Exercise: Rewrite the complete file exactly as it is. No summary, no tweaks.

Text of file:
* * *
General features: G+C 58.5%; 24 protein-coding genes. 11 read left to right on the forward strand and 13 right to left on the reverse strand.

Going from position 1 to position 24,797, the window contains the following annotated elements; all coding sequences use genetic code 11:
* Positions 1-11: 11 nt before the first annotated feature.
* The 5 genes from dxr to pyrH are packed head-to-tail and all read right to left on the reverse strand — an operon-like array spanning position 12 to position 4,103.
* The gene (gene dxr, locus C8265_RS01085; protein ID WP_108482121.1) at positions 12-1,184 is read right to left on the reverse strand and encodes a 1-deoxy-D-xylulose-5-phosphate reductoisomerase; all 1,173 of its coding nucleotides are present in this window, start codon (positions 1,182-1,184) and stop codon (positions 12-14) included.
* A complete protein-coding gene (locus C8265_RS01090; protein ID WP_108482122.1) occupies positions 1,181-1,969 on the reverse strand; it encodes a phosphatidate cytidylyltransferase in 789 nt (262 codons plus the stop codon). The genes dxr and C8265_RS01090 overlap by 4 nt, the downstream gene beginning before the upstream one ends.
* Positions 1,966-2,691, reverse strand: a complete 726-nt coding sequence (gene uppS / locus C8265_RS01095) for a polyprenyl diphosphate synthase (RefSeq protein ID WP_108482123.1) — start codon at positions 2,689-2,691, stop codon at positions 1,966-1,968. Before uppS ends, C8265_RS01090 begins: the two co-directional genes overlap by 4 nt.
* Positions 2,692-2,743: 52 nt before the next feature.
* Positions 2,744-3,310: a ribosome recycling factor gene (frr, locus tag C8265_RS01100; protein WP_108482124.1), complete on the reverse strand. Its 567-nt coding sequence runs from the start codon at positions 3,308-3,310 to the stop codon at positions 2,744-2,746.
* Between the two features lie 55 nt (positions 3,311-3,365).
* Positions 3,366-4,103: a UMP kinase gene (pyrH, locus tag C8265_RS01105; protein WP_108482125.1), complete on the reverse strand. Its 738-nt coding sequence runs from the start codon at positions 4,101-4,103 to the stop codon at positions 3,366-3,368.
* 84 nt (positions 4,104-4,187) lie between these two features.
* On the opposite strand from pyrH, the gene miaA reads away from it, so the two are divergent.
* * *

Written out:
General features: G+C 58.5%; 24 protein-coding genes. 11 read left to right on the forward strand and 13 right to left on the reverse strand.

Going from position 1 to position 24,797, the window contains the following annotated elements; all coding sequences use genetic code 11:
* Positions 1-11: 11 nt before the first annotated feature.
* The 5 genes from dxr to pyrH are packed head-to-tail and all read right to left on the reverse strand — an operon-like array spanning position 12 to position 4,103.
* The gene (gene dxr, locus C8265_RS01085; protein ID WP_108482121.1) at positions 12-1,184 is read right to left on the reverse strand and encodes a 1-deoxy-D-xylulose-5-phosphate reductoisomerase; all 1,173 of its coding nucleotides are present in this window, start codon (positions 1,182-1,184) and stop codon (positions 12-14) included.
* A complete protein-coding gene (locus C8265_RS01090; protein ID WP_108482122.1) occupies positions 1,181-1,969 on the reverse strand; it encodes a phosphatidate cytidylyltransferase in 789 nt (262 codons plus the stop codon). The genes dxr and C8265_RS01090 overlap by 4 nt, the downstream gene beginning before the upstream one ends.
* Positions 1,966-2,691, reverse strand: a complete 726-nt coding sequence (gene uppS / locus C8265_RS01095) for a polyprenyl diphosphate synthase (RefSeq protein ID WP_108482123.1) — start codon at positions 2,689-2,691, stop codon at positions 1,966-1,968. Before uppS ends, C8265_RS01090 begins: the two co-directional genes overlap by 4 nt.
* Positions 2,692-2,743: 52 nt before the next feature.
* Positions 2,744-3,310: a ribosome recycling factor gene (frr, locus tag C8265_RS01100; protein WP_108482124.1), complete on the reverse strand. Its 567-nt coding sequence runs from the start codon at positions 3,308-3,310 to the stop codon at positions 2,744-2,746.
* Between the two features lie 55 nt (positions 3,311-3,365).
* Positions 3,366-4,103: a UMP kinase gene (pyrH, locus tag C8265_RS01105; protein WP_108482125.1), complete on the reverse strand. Its 738-nt coding sequence runs from the start codon at positions 4,101-4,103 to the stop codon at positions 3,366-3,368.
* 84 nt (positions 4,104-4,187) lie between these two features.
* On the opposite strand from pyrH, the gene miaA reads away from it, so the two are divergent.